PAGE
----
:smiley:

Yes, I wrote a GPS library called NeoGPS. It is faster and smaller than all other libraries combined, able to leap tall buildings, etc., etc.

It is not easier to understand than other libraries, but I do think the examples are easier to understand:

#include <Arduino.h>
#include "NMEAGPS.h"
#include <NeoSWSerial.h>

NeoSWSerial gps_port( 2, 3 ); // connected to GPS TX, GPS RX pins
NMEAGPS  gps; // This parses the GPS characters

void setup()
{
  Serial.begin(9600);
  while (!Serial)
    ;

  Serial.println( F("Looking for GPS device...") );

  gps_port.begin(9600);
}

//--------------------------

void loop()
{
  while (gps.available( gps_port ))
    doSomeWork( gps.read() );
}

//--------------------------

void doSomeWork( const gps_fix & fix )
{
  //  This is the best place to do your time-consuming work, right after
  //    the RMC sentence was received.  If you do too many other things
  //    in "loop()", you could cause GPS characters to be lost, and you 
  //    will not get a good lat/lon.
  //  If you print too much data here, this routine will not get back 
  //    to "loop()" in time to process the next set of GPS data.

  if (fix.valid.location) {

    if ( fix.dateTime.seconds < 10 )
      Serial.print( '0' );
    Serial.print( fix.dateTime.seconds );
    Serial.print( ',' );

    Serial.print( fix.latitude(), 6 ); // floating-point display
    Serial.print( ',' );
    Serial.print( fix.longitude(), 6 ); // floating-point display

    Serial.print( ',' );
    if (fix.valid.satellites)
      Serial.print( fix.satellites );

    Serial.print( ',' );
    Serial.print( fix.speed(), 2 );
    Serial.print( F(" kn = ") );
    Serial.print( fix.speed_mph(), 2 );
    Serial.print( F(" mph") );

  } else {
    // No valid location data yet!
    Serial.print( '?' );
  }

  Serial.println();

} // doSomeWork

But beginners usually have trouble figuring out how to get the GPS fields they want.

In a nutshell, the gps.read() function returns a whole structure, not just one character. That structure has been populated with all the parsed GPS data. So if you want the latitude, you would access that member of the structure:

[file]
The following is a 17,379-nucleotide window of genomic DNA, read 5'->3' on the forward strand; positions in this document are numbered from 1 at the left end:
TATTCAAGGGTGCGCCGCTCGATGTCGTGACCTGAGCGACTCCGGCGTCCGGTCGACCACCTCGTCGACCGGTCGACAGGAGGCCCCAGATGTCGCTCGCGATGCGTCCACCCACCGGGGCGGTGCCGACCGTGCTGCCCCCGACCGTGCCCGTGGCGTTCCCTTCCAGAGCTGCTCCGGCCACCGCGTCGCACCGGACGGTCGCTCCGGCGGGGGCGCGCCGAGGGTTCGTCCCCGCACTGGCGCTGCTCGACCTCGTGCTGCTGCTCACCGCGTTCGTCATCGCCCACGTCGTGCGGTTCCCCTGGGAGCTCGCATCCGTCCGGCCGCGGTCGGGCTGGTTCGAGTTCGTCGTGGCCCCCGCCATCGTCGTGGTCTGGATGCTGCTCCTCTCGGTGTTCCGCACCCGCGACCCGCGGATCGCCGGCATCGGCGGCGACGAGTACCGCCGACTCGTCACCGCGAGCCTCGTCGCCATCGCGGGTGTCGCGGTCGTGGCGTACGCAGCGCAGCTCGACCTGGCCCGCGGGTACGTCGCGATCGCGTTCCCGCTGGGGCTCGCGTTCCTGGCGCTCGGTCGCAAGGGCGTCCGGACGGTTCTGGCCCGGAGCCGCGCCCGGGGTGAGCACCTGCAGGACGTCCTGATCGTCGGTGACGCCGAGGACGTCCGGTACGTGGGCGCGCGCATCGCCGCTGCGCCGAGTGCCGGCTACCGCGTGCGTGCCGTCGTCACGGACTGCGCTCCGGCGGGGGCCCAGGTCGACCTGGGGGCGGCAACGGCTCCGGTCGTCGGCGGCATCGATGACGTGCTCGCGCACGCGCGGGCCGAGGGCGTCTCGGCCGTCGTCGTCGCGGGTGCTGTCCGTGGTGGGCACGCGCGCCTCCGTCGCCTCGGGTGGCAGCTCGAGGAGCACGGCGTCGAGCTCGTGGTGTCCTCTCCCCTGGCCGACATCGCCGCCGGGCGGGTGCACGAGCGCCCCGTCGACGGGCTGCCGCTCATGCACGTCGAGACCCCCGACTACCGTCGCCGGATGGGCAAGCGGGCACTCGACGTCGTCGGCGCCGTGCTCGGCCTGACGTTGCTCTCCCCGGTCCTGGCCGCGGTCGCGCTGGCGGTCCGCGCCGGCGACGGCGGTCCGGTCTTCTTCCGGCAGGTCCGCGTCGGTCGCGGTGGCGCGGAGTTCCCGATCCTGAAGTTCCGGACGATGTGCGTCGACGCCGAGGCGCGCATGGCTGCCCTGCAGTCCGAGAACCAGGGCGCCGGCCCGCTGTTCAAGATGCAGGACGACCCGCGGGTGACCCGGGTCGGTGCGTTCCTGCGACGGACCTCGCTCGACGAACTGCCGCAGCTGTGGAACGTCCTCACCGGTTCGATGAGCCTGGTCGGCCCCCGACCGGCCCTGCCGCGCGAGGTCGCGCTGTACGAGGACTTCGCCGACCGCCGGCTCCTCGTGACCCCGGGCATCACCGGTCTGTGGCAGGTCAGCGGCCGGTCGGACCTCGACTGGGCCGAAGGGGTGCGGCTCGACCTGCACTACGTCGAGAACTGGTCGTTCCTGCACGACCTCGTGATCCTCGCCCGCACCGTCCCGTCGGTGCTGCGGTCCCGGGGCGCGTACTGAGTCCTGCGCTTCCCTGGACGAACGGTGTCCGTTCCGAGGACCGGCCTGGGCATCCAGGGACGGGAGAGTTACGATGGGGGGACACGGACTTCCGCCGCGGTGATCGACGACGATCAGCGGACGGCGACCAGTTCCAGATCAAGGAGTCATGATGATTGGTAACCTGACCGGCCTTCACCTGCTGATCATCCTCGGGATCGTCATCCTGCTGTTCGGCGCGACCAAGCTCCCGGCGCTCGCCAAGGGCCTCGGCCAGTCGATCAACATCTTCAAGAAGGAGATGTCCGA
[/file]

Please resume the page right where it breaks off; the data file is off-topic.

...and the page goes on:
Serial.print( fix.latitude(), 6 ); // prints latitude with 6 digits after the decimal point

That line is in the example above, in doSomeWork(). The fix structure was passed in from loop():

    doSomeWork( gps.read() );

All the fields you can access are described here.

BTW, there is also a NeoGPS example for logging data to the SD card, but it’s more advanced. If you want to try it, be sure to follow the Installation instructions and work through the examples: NMEA.ino, NMEAorder.ino, NMEA_isr.ino and finally NMEASDlog.ino. You will also need one of the Neo__Serial libraries for that. Many people have trouble logging to an SD card with other GPS libraries.

What Arduino do you have? Use one of the HardwareSerial ports if you have a Mega or Leo:

HardwareSerial & gps_port = Serial1;

If you have an UNO, connect the GPS to pins 8&9 and use AltSoftSerial for best results:

AltSoftSerial gps_port;

If those pins aren’t available (are you sure?), use NeoSWSerial on any other pair of pins (see example sketch above). NeoSWSerial is much more efficient than SoftwareSerial, and it won’t interfere with other parts of your program like SoftwareSerial.

Cheers,
/dev

Thanks for that! Works like a charm :slight_smile: